I decided to tack up with S's saddle and ride through some of the First Level movements to see if I felt a huge difference in how she was going. Since I was there nice and early I was counting on a "calm" ride since nine times out of ten I get the most consistent, steady work when I ride (10 hours) before dinner.
Today was the first "cool" morning we've had in a while, which combined with a day off and made the mare... distracted.
She's developed a habit of flipping her head occasionally. Not constantly, but she gets herself in such a tizzy from it that it generally only goes away with me completely dropping the reins and everything grinding to a complete stop. I don't think it's a super productive way to deal work out of it, but she gets so bound up that my brain immediately jumps to "oh-crap-oh-crap-she-wants-to-go-up." which leads me to doing just about anything to prevent her front hooves from leaving the ground.
In point of fact, I am nearly certain that Prairie is nowhere near wanting to go up, but that's what it feels like and it triggers a panic button for me. Since she hasn't ever actually gone up, my (more rational) concern is that I'm inadvertently training her into a really obnoxious evasion. Not exactly a noble accomplishment...
So, she did her obnoxious head flip twice (once in each direction) and then when not flipping her head stayed super inconsistent in the bridle. Our tempo was uneven, I couldn't keep her in my outside rein and the general package just felt more like stop-and-go traffic than fluid and forward...
I tried everything to get her attention, lateral work (which was SUPER responsive, but tense), transitions, serpentines, mini circles.. you name it. But I was met with a fussy mare who was not interested in what I was trying to accomplish.
About the time I was about to scream my head off, S pulled into the barn and suggested a 5 minute walk break in order to mitigate my frustration and try to bring Prairie back down to earth.
The break didn't do much for Prairie (she was busy watching everyone get turned out and gallop about), but it did let me release some frustration and remind myself that I'm riding a horse. Not a bicycle. She's not a robot.... (although robot would have been preferable ).
When I picked her back up I did a ga-zillion trot-walk-trot transitions working hard to keep my ass out of the saddle and encourage the mare to stay nice and round and soft instead of hollowing out. It appeared to help her focus again, so after we were consistently balanced and responsive I threw a few trot-canter-trot transitions in with the same goals and when I got 2 good ones in a row each direction I called it a day and slid off.
Sometimes I forget to quit while I'm ahead. It's so easy for me to fight and fight and fight, then when I get a good response I want to school and school and school... Instead of rewarding the good choice and letting the horse be done when they make that good decision.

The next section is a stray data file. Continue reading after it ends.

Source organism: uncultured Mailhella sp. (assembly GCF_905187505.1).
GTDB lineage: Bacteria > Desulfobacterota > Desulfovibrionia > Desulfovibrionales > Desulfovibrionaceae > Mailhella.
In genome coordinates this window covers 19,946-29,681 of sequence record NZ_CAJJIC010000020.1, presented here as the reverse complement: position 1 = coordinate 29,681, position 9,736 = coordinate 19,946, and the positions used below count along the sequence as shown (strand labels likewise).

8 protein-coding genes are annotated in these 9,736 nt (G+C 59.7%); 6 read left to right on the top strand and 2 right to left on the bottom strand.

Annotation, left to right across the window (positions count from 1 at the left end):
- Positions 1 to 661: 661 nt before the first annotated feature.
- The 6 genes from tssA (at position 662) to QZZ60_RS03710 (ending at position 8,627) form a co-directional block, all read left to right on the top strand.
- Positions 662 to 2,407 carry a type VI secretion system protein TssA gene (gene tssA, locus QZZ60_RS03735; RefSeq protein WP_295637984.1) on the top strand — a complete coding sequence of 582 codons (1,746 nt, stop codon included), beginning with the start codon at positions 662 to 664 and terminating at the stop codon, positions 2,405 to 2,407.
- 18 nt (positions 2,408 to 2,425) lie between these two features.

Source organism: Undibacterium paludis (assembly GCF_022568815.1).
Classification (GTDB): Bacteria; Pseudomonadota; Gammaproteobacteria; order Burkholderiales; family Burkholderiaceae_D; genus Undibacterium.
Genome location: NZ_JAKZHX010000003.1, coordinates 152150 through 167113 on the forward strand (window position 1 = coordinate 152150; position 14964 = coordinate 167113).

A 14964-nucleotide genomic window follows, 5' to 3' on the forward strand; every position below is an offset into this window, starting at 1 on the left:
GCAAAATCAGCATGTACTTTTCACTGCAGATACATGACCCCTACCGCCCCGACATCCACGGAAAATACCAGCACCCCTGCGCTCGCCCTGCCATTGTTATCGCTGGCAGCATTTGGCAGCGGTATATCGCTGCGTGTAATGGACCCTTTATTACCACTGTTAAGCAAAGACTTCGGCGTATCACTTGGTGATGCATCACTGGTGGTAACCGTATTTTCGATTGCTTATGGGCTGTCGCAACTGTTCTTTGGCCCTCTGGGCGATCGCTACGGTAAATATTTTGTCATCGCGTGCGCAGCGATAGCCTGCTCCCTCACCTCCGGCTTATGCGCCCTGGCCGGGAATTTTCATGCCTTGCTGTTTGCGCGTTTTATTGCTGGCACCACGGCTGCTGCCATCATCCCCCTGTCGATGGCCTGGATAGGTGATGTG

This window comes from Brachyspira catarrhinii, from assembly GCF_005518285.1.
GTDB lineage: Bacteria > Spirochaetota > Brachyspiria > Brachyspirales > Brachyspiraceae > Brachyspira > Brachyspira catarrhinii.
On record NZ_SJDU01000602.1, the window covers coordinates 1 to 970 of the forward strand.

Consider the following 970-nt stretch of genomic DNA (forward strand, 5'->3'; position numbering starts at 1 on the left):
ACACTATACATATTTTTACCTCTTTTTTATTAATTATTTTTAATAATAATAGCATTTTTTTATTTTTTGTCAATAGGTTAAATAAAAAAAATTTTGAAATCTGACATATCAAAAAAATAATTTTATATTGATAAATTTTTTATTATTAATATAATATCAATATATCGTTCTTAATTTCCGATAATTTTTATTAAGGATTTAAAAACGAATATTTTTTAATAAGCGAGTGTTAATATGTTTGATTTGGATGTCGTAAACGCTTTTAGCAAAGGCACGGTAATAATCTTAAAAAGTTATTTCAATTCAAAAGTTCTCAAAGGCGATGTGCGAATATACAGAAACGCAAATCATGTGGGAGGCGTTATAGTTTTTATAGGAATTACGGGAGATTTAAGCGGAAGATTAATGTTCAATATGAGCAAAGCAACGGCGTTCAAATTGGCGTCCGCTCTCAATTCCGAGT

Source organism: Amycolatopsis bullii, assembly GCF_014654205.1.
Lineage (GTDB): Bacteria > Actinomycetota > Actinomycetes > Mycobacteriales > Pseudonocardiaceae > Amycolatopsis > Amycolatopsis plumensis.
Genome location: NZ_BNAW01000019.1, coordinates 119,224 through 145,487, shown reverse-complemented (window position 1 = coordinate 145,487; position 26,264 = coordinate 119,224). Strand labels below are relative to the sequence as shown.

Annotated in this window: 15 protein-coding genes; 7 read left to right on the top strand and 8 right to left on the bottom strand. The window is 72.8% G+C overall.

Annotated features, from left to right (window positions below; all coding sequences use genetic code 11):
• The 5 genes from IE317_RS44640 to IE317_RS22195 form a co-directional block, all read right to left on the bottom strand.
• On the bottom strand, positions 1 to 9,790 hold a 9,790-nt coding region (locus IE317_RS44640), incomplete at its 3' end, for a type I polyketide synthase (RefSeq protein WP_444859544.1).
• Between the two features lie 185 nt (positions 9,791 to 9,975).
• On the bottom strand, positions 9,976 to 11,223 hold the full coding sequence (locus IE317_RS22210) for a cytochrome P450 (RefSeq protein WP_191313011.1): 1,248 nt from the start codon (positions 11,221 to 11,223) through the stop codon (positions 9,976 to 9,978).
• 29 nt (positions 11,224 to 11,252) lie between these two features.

I remember one of my trainers once told me that there are days where her rides are 5 minutes. Good canter? Done. Move on to something else. First leg yield was perfect? done. First halt was square and soft? DONE.
She said if something was mediocre, school it until its what you want, but if you get a good, perfect, soft try on the first ask? Let the horse be done.. reward them for offering great work initially instead of teasing it out of them.
So, in that spirit I decided that as rocky as we started out, seven minutes of good, responsive, soft work was worth rewarding. It was hard to stop the ride when I felt like we were just starting to accomplish something, but she started so scattered, and I want her to know that dialing in is the correct thing and doesn't result in a harder ride.
(that and I was already late to work...)
But not too late to snap a pic of the mare and her freshly growing neck! I think she's putting on muscle, but maybe I'm just imagining it..
|(she thinks she looks fat in this saddle)|
Also. I'm less in love with the hunt tack again. Her body just looks so gigantic with a compact little saddle. Things were so unsteady that I didn't even bother trying to string enough movements together to ride a fake "test", but I did like how she was using herself in our final transitions... There's a decent chance that we might be in the CWD for our schooling show in a few weeks :)
Also, I snapped a few (bad) pictures of Prairie's feet so I can share what they look like when they are due for a trim. I'm curious to get your opinions on them...